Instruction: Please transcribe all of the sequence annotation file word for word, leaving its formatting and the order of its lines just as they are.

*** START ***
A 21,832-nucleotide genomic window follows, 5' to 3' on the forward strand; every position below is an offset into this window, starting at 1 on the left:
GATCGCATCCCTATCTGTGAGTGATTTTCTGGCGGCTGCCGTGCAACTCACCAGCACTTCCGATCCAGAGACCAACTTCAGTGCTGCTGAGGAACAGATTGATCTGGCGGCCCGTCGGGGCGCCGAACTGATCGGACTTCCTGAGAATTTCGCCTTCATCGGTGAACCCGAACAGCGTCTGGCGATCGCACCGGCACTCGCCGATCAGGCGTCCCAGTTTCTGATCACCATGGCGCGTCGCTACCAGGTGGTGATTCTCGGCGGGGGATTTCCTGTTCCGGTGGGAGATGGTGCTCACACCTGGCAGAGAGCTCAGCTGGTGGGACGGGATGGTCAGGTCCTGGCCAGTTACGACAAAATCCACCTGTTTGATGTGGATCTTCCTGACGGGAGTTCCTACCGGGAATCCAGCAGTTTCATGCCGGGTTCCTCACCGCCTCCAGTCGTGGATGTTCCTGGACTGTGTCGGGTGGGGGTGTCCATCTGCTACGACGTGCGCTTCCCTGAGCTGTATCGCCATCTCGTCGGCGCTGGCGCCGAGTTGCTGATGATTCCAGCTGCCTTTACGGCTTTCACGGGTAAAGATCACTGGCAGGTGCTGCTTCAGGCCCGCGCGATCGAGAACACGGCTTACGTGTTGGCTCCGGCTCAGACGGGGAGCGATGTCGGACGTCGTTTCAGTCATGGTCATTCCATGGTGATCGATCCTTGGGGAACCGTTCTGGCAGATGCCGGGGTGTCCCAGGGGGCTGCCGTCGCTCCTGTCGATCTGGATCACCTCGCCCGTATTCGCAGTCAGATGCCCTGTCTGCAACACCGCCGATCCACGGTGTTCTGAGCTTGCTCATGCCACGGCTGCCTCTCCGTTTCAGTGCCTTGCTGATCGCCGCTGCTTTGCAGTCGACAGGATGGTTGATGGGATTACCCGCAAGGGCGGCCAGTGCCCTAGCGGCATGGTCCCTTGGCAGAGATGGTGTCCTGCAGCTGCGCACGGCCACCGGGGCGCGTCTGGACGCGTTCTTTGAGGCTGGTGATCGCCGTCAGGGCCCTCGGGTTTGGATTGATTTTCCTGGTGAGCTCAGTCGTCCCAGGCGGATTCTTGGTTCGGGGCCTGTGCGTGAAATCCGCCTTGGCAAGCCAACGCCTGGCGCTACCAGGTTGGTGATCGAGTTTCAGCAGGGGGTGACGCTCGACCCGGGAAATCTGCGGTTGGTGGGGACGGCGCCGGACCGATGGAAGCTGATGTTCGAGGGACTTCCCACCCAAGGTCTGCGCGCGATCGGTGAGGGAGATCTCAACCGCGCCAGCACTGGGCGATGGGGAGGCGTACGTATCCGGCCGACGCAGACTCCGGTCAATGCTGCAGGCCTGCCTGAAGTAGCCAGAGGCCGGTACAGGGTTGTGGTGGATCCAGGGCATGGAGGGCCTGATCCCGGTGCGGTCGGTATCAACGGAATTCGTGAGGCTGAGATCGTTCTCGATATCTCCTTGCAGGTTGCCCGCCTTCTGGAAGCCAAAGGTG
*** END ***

A 21,832-nucleotide genomic window follows, 5' to 3' on the forward strand; every position below is an offset into this window, starting at 1 on the left:
GATCGCATCCCTATCTGTGAGTGATTTTCTGGCGGCTGCCGTGCAACTCACCAGCACTTCCGATCCAGAGACCAACTTCAGTGCTGCTGAGGAACAGATTGATCTGGCGGCCCGTCGGGGCGCCGAACTGATCGGACTTCCTGAGAATTTCGCCTTCATCGGTGAACCCGAACAGCGTCTGGCGATCGCACCGGCACTCGCCGATCAGGCGTCCCAGTTTCTGATCACCATGGCGCGTCGCTACCAGGTGGTGATTCTCGGCGGGGGATTTCCTGTTCCGGTGGGAGATGGTGCTCACACCTGGCAGAGAGCTCAGCTGGTGGGACGGGATGGTCAGGTCCTGGCCAGTTACGACAAAATCCACCTGTTTGATGTGGATCTTCCTGACGGGAGTTCCTACCGGGAATCCAGCAGTTTCATGCCGGGTTCCTCACCGCCTCCAGTCGTGGATGTTCCTGGACTGTGTCGGGTGGGGGTGTCCATCTGCTACGACGTGCGCTTCCCTGAGCTGTATCGCCATCTCGTCGGCGCTGGCGCCGAGTTGCTGATGATTCCAGCTGCCTTTACGGCTTTCACGGGTAAAGATCACTGGCAGGTGCTGCTTCAGGCCCGCGCGATCGAGAACACGGCTTACGTGTTGGCTCCGGCTCAGACGGGGAGCGATGTCGGACGTCGTTTCAGTCATGGTCATTCCATGGTGATCGATCCTTGGGGAACCGTTCTGGCAGATGCCGGGGTGTCCCAGGGGGCTGCCGTCGCTCCTGTCGATCTGGATCACCTCGCCCGTATTCGCAGTCAGATGCCCTGTCTGCAACACCGCCGATCCACGGTGTTCTGAGCTTGCTCATGCCACGGCTGCCTCTCCGTTTCAGTGCCTTGCTGATCGCCGCTGCTTTGCAGTCGACAGGATGGTTGATGGGATTACCCGCAAGGGCGGCCAGTGCCCTAGCGGCATGGTCCCTTGGCAGAGATGGTGTCCTGCAGCTGCGCACGGCCACCGGGGCGCGTCTGGACGCGTTCTTTGAGGCTGGTGATCGCCGTCAGGGCCCTCGGGTTTGGATTGATTTTCCTGGTGAGCTCAGTCGTCCCAGGCGGATTCTTGGTTCGGGGCCTGTGCGTGAAATCCGCCTTGGCAAGCCAACGCCTGGCGCTACCAGGTTGGTGATCGAGTTTCAGCAGGGGGTGACGCTCGACCCGGGAAATCTGCGGTTGGTGGGGACGGCGCCGGACCGATGGAAGCTGATGTTCGAGGGACTTCCCACCCAAGGTCTGCGCGCGATCGGTGAGGGAGATCTCAACCGCGCCAGCACTGGGCGATGGGGAGGCGTACGTATCCGGCCGACGCAGACTCCGGTCAATGCTGCAGGCCTGCCTGAAGTAGCCAGAGGCCGGTACAGGGTTGTGGTGGATCCAGGGCATGGAGGGCCTGATCCCGGTGCGGTCGGTATCAACGGAATTCGTGAGGCTGAGATCGTTCTCGATATCTCCTTGCAGGTTGCCCGCCTTCTGGAAGCCAAAGGTG